In the middle of the priest’s prayer, the girls, in their white-golden colored traditional attire and flower headdress, fell unconscious. They were then moved from the temple to the Geriana Kauh Village’s main intersection where everyone sat in a circle while waiting for the girls to wake up from their trance and performed a sacred Sang Hyang Dedari dance. In Balinese, Dedari means the Goddesses, while Sang Hyang is the Revered and Divine One, the holiness.
Shortly thereafter, a choir of elderly women chanted in unison, the girls bent their bodies, stood right, but their eyes remained tightly closed. Some of them swung their yellow shawls to the right and left, while others climbed the three-meter-long bamboo tree to perform the dance.
For two to three hours, the girls, believed to be possessed by Goddesses, danced while making some unusual moves and footsteps. Their hand gestures, at a glance, bore resemblance to the outline of paddy. During the dance, the elderly women kept singing the poetic lyrics in a repetitive rhythm, while the men, in their all-white attire, watched over the girls while they climbed the bamboo tree.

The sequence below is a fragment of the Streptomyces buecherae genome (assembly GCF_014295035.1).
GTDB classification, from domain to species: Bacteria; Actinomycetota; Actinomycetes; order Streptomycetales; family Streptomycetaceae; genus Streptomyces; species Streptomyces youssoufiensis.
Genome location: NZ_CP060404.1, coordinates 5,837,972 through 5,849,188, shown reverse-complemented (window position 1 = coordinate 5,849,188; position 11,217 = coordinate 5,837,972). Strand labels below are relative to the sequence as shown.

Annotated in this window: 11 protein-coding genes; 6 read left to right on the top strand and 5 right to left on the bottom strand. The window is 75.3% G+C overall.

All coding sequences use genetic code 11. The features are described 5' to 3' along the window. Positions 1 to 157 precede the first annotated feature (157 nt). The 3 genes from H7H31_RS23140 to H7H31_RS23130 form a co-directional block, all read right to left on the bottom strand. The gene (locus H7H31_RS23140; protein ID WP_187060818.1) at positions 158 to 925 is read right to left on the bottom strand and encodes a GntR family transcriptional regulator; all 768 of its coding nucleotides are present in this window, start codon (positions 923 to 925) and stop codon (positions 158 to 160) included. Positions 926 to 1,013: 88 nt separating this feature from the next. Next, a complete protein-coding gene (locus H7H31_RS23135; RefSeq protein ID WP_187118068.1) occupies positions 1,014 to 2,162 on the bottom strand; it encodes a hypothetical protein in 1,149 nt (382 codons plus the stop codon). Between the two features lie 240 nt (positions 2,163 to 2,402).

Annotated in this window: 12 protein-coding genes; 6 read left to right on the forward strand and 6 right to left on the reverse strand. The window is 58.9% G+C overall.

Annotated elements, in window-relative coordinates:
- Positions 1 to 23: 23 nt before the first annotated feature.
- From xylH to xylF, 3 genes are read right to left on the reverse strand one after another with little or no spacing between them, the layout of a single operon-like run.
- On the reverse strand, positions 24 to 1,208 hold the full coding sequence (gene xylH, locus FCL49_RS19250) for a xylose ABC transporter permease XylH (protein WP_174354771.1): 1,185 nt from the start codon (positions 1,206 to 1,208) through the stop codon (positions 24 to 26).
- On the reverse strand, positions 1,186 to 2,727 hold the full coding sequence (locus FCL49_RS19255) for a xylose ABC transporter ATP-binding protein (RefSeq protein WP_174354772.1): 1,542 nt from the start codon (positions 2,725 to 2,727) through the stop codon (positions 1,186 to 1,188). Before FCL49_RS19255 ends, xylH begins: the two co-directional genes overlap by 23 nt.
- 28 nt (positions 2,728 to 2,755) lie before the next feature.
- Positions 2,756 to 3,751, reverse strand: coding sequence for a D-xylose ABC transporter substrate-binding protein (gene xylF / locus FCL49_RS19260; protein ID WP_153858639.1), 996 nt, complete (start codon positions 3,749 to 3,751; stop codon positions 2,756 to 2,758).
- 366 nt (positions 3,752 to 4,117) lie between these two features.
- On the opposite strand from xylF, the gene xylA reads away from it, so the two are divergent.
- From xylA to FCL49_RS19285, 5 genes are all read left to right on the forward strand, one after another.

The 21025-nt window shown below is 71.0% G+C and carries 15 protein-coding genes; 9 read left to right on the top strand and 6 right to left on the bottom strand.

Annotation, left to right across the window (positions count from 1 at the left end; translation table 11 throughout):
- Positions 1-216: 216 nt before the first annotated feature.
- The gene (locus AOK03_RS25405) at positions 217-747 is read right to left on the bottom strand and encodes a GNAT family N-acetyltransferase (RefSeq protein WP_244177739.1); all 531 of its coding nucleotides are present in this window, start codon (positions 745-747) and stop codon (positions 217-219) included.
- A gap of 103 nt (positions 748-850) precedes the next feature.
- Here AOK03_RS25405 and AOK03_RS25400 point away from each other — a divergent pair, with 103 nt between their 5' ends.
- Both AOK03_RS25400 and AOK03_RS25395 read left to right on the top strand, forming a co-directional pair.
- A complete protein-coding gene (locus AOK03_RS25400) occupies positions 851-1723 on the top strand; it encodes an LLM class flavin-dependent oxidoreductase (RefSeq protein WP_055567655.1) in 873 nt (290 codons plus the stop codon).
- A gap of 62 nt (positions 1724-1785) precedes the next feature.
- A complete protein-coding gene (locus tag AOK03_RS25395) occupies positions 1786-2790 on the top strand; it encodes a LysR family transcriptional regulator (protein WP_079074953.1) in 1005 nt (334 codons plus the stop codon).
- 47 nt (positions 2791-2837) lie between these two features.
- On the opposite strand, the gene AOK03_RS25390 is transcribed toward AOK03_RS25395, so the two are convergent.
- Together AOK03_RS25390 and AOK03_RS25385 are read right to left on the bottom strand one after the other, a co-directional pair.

The sacred dance came to an end when the Goddesses possessing the girls sprinkled holy water on the villagers.
“This dance is part of our gratitude to the Goddess of Fertility Dewi Sri, as she casts away pests, droughts, and all the bad luck ahead of the harvest season,” I Wayan Bhrata, former chief of the Geriana Kauh Village, who revived the tradition after a decade-long hiatus, stated.
Why a dance instead of pesticides and fertilizers? Bhrata explained that although chemical-based pesticides and inorganic fertilizers might be effective in killing pests and securing the paddy until the harvest season, their impacts on the rice field ecosystem were dreadful.
“Eels, lindung (monitor lizards) were no longer seen in paddy fields. The soil then lost its fertility, as it was poisoned by chemicals from pesticides and fertilizers,” he stated.
To this end, since the late 1990s, the villagers returned to performing the Sang Hyang Dedari dance as part of their agricultural traditions that reject the use of any chemical and inorganic substances believed to harm the soil.
“Beyond its aesthetic value, the dance lies at the core of the villagers’ green agricultural tradition that maintains harmonious relations between people and the environment,” Saraswati Putri, a young researcher who studied the dance for the past four years, stated.
Saraswati, a young Balinese assistant professor of the Philosophy Department, University of Indonesia, began her probe on the dance in 2014 along with few of her students. She traveled back and forth from Jakarta to Bali to seek testimonies from communities that yet practiced the Sang Hyang tradition that is considered to be extremely rare and hard to find.
Saraswati remarked that the villagers of Geriana Kauh in Karangasem District were part of the last community in Bali that yet performed the Sang Hyang Dedari dance, a primeval tradition claimed to date back before the Hindu tradition.